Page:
Over the next three weekends, at a 5,000-seat facility in the south of France, the future of Canadian rugby will be sent in one of two very different directions. Three games, three unfamiliar opponents, one final berth in the 2019 Rugby World Cup on the line.
“This is,” says Canada’s head coach, Kingsley Jones, “a critical period.”
Here’s the deal. Canada’s national men’s team has thus far failed twice to qualify for next year’s World Cup in Japan, and now must win a last-chance repechage tournament in Marseille, France in order to claim the 20th and final spot in World Rugby’s ultimate competition. Hong Kong, Kenya, and Germany will compete with Canada in the tournament, with each team playing each other once. Whichever team finishes the round-robin in first place earns the World Cup berth.
There’s no underselling how important this tournament is for Canada, which has never missed a World Cup and never had much trouble qualifying. Only five years ago, Canada was consistently a top-15 team in World Rugby’s global rankings. But they have struggled mightily since the last World Cup in 2015, and now sit No. 23, trailing much smaller nations with far less historical success in the sport, such as Uruguay, Hong Kong, and Namibia.
But missing out on the tournament wouldn’t only be a further hit to the national program’s prestige — it would be extremely detrimental to its pocketbooks as well. In 2015, World Rugby contributed $3.7 million to Rugby Canada’s operations as it prepared for the World Cup. The following year, that number dropped to $2.1 million.
Rugby Canada estimates another $1 million — at least — will be lost if Canada loses the repechage tournament and fails to qualify.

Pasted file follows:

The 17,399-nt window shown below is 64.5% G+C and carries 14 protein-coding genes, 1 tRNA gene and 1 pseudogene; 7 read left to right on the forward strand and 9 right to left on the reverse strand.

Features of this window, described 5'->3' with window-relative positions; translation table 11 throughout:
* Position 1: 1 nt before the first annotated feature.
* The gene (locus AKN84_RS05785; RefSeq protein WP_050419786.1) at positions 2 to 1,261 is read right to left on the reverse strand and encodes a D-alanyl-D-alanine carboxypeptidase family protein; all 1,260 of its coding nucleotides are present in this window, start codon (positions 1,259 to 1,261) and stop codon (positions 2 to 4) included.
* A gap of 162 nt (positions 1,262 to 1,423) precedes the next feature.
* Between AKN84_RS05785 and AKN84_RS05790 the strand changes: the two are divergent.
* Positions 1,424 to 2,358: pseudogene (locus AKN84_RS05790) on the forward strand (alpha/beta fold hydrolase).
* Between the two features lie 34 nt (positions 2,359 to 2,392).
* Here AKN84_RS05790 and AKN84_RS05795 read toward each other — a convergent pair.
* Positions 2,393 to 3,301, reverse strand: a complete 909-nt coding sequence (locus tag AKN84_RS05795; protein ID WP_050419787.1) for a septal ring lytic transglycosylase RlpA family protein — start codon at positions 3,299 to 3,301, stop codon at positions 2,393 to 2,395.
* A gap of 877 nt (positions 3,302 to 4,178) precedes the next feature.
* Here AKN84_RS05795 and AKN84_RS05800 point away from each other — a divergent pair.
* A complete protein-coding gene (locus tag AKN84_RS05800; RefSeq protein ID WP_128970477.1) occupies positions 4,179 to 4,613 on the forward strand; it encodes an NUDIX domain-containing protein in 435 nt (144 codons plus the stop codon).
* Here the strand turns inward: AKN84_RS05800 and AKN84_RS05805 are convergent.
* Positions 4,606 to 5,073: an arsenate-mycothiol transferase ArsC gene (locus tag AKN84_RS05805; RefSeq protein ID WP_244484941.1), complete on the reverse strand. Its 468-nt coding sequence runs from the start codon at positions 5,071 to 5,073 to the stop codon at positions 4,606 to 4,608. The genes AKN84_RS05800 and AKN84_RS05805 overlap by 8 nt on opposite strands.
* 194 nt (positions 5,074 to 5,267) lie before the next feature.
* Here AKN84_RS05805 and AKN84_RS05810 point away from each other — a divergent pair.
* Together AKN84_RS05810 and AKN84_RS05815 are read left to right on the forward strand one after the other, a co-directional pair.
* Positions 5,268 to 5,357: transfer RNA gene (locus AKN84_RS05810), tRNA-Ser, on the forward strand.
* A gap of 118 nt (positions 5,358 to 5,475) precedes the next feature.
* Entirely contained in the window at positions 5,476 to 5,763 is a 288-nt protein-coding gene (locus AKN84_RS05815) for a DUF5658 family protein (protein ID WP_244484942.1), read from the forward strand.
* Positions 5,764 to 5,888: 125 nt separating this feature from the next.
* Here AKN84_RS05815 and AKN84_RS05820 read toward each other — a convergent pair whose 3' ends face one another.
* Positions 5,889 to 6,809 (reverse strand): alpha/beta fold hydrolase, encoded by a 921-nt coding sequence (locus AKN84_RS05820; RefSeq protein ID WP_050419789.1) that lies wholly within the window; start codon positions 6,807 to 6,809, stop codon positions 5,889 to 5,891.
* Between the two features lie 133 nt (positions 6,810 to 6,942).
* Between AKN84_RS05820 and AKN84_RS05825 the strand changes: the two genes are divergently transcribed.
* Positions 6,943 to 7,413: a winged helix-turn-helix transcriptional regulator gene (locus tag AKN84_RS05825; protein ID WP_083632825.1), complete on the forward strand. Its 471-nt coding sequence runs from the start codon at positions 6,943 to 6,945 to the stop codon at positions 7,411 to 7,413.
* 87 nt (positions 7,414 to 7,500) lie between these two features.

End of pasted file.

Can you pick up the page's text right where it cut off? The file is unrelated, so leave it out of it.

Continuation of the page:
The loss of funding could have a cascading effect on Rugby Canada’s other operations, including age-grade sides, the men’s and women’s 7s teams, and the women’s 15s program, which currently sits No. 4 in World Rugby’s rankings.
Unusual financial measures have already been taken. Earlier this year, Rugby Canada upped registration fees for club players across the country by $20, citing the need to raise $450,000 to aid in the efforts to qualify for the World Cup. That followed “extensive budget reductions,” which Rugby Canada estimated to have reduced costs “in every program and activity to the tune of more than $1.5 million,” including “over $400,000 in salary savings.”
Then, in August, Rugby Canada reorganized its men’s playing pool, combining the 15s and 7s teams — which had been training separately — under one umbrella, shedding staff and reducing compensation for 7s players in the process.
The 7s athletes were incensed and boycotted training sessions while threatening to unionize. They’ve only recently reached an agreement with Rugby Canada to resume training, but that’s believed to have been done through gritted teeth, with the first tournament of this year’s 7s Series looming at the end of the month.
That’s why these three repechage games are so important. …read more